Manchester Arena bombing: MI5 officer accepts ‘different actions would have stopped plot’

A senior MI5 officer has accepted that stopping and questioning the Manchester Arena terrorist, Salman Abedi, when he returned to the UK from Libya could have led police to the bomb.

The inquiry being held into the atrocity, which killed 22 concertgoers and injured hundreds of others, was hearing evidence from an intelligence officer given the pseudonym Witness J.

Visible only to lawyers and inquiry chair Sir John Saunders, Witness J said it was conceivable that different actions would have prevented Abedi carrying out the plot.

Abedi was born in Manchester to Libyan parents who fled the country after becoming opponents of Colonel Gaddafi.

Pete Weatherby QC, representing some of the bereaved families, said Abedi had left the UK with his family on a one way ticket to Libya on 15 April 2017.

He returned five weeks later carrying only hand luggage, four days before carrying out the suicide bombing at an Ariana Grande concert.

The inquiry heard Abedi bought a new phone and sim card and took “anti-surveillance” measures to stay “off grid” by getting a bus and taxi to where he had left the bomb components

Weatherby said a “port stop” or “port action”, where someone is questioned and searched, could have revealed Abedi’s plans by something he said or something being uncovered on his phone.

“It’s certainly possible you would have observed slightly unusual behaviour at the airport then followed it on and, as I say, he would have led you to the bomb.

“If he had been stopped by police, putting that together, there’s a chance it would have stopped him carrying out the plot?”

Witness J replied: “Conceivably, yes.” But he added: “To offer some context, for us, or the police in combination, to follow the trail would have required us to be running a very high priority investigation.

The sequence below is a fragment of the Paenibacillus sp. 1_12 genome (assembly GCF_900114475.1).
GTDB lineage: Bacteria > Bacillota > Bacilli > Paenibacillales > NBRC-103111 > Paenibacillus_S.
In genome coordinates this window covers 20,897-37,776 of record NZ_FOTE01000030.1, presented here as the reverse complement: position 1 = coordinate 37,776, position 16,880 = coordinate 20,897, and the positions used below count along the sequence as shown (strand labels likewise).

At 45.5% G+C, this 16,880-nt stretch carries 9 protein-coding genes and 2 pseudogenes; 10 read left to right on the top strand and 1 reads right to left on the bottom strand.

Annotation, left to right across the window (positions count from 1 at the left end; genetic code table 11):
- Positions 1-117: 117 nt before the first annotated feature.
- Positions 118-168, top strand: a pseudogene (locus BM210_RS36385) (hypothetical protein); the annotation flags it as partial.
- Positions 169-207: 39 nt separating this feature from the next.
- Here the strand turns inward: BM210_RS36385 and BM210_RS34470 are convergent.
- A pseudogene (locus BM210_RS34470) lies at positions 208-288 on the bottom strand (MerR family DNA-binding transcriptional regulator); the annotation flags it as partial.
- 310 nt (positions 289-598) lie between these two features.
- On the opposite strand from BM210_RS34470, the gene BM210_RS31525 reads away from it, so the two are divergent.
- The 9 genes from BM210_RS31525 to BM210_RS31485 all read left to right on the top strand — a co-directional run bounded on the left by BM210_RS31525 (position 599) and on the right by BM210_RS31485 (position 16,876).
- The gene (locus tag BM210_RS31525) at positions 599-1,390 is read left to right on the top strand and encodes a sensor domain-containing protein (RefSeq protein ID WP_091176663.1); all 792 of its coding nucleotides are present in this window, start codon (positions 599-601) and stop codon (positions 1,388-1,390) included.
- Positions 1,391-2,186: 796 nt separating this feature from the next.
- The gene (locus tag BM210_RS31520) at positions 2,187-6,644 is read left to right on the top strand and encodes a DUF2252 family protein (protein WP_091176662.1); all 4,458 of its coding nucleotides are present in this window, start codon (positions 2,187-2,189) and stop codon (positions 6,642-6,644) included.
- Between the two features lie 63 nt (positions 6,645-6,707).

“It would require almost certainly surveillance, normally allocated high priority investigations.

“We had fragments of what we know now. We had a blurred picture at that time and we did not conclude we had intelligence related to attack planning.”

On Monday Witness J had agreed that not stopping Abedi, taking a port action, had been a missed opportunity. He said: “Yes, I think that would have been the better course of action based on the information we had at the time.”

The MI5 officer, giving evidence from inside a specially built wooden box, said post-attack reviews concluded a “successful pre-emption of the attack would have been unlikely.”

He added: “I support that judgment because I have seen the material. The planning was well under way by the time he went to Libya.”

Saunders said he would be “looking critically” at the issue during closed hearings, where families of the bereaved, their lawyers and the press will be excluded while matters of national security are examined.

The hearing has heard that Abedi was a closed subject of interest (SOI) for MI5 at the time of the bombing, meaning he was not under investigation. He was one of 20,000 such closed SOIs with the security services also having 3,000 active SOIs on its radar.

In 2017, the inquiry has heard, MI5 was running about 500 investigations into individuals or organisations associated with Islamic terrorism, a scale described as “unprecedented in terms of the number of current investigations and number of subjects of interest”.

The inquiry is looking at all the background to the attack, which was carried out by Abedi with the help of his younger brother, Hashem, who was jailed for life for his part in the plot.

The hearing continues.

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